be "keyed up as an aftermath of
ECU's 35-10 win over Duke in the
1980 season opener. "Our people
certainly haven't let them forget
that one Emory said. He then
pointed to three other factors that
he felt should help the Blue Devils
get mentally prepared for Satur-
day's game: the club's come-from-
behind win over Virginia last week,
the fact that the ECU contest is the
team's 1981 home opener and the
fact that an expanded Wallace
Wade Stadium will be dedicated
Saturday.
As a result, Emory says the
Pirates are working hard to offset
Wilson Says
Duke Must
Throw Well
B WILLIAM YELVERTON
Vv(M jtii Spirl dilor
Duke coach Red Wilson doesn't
hesitate one bit when asked what his
Blue Devils must do to win against
the Pirates of East Carolina this
Saturday afternoon. "We have to
do what we do best, and that's
throw the dadburn football
W hich is something the Blue
Devils did well against the Virginia
Cavaliers last week as sophmore
Ron Sally, filling in for injured Ben
Bennett, completed 18 out of 26
passes for 336 yards in the 29-24
Blue Devil victory� their first of
the season.
However, in a 17-3 loss to South
Carolina the week before Sally com-
pleted just seven passes in 27 at-
tempts and threw three intercep-
tions.
"Ron Sally will be our starter.
I'm sure Wilsons says. "Ben
(Bennett) is 95 percent healthy right
now. He's improving very rapidly,
and he should be close to 100 per-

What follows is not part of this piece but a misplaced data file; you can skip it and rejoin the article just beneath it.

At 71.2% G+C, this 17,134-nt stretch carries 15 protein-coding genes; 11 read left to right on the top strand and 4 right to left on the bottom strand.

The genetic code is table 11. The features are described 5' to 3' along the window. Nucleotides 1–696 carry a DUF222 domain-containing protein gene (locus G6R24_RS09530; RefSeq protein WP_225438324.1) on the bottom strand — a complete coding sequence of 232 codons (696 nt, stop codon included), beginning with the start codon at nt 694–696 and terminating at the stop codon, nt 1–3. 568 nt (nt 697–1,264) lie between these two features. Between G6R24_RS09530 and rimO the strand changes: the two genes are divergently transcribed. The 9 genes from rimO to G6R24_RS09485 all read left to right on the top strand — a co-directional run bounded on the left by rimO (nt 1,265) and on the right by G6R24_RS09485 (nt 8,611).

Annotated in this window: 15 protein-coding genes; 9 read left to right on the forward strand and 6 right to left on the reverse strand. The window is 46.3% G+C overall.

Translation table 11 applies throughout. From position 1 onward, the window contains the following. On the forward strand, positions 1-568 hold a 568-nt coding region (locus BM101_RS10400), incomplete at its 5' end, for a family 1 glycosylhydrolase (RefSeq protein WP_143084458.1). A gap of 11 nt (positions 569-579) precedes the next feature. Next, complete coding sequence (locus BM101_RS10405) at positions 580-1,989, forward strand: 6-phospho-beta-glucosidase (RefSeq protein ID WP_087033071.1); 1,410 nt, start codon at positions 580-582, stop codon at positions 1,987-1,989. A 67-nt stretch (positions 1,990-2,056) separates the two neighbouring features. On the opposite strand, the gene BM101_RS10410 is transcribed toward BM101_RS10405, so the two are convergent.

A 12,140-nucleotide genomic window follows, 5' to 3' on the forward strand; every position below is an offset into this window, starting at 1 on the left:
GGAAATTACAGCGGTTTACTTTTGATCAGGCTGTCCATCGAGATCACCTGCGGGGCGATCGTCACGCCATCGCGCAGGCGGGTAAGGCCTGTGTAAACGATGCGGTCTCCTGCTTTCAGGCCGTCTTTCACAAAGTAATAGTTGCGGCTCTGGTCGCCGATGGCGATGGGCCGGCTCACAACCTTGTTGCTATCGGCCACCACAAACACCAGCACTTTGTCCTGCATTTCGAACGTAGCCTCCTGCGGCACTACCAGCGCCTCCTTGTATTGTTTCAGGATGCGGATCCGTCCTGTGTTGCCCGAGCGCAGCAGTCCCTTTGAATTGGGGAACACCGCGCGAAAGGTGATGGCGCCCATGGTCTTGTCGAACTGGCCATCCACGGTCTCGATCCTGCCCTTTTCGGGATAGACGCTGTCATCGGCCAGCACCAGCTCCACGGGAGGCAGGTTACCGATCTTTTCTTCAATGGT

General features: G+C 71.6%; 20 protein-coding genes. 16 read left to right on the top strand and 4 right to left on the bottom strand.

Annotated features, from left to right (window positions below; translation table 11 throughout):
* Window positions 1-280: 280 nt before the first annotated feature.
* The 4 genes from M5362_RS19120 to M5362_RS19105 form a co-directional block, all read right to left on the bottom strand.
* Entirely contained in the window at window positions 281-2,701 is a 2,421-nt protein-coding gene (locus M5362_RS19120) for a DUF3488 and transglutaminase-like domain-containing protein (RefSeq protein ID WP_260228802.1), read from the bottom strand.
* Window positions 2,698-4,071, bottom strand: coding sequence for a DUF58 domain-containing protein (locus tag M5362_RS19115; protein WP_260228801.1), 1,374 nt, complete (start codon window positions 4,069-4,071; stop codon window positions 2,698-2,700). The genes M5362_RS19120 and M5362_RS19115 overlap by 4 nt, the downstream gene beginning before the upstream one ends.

cent Saturday Bennett injured his
shoulder in the Blue Devils' season-
opening loss to Ohio State in Col-
umbus.
"Ben could have played last
Saturday in an emergency. But Sally
has eaned a chance to be our No. 1
any emotional edge the Devils might
have.
"We're trying to be emotional
ourselves the second-year mentor
said. "We have a lot to get up
about. We know what our
challenges are. We're trying to re-
establish identity and credibility
The Pirates have another reason
to get emotional about playing
Duke, a reason Emory says is not
very well known.
"Not much has been said but this
is the last game scheduled with Duke
Emory said, referring back to the
fact that the team's game earlier this
year with North Carolina was the
last ECU-UNC game slated.
"That's all I read about when we
played that other team up there. 1
just hope this series can go on
Emory admitted, though, that it
would take a lot more than just be-
ing mentally prepared to defeat
Duke on Saturday.
"They're a fine football team
Emory said. "They're basically the
same football team that we played a
year ago, except that they have im-
proved so much
Emory said the big win over Duke
a year ago, in his debut as the Pirate
head man, came at a rough time for
the Blue Devils.
"We played them in the first
game of a new offensive system
he said. "They had a new coor-
dinator (Steve Spurrier) and a new
quarterback (then-freshman Ben
Bennett). They have improved every
game since that time
Though Bennett, the Atlantic
Coast Conference rookie-of-the-
year last season, is listed as a ques-
tionable starter for the game after
having missed two already this
season, Emory says he expects the
sophomore sensation to play.
Whether Bennett or replacement
Ron Sally gets the call at quarter-
back, Emory believes the Pirates
will have their hands full.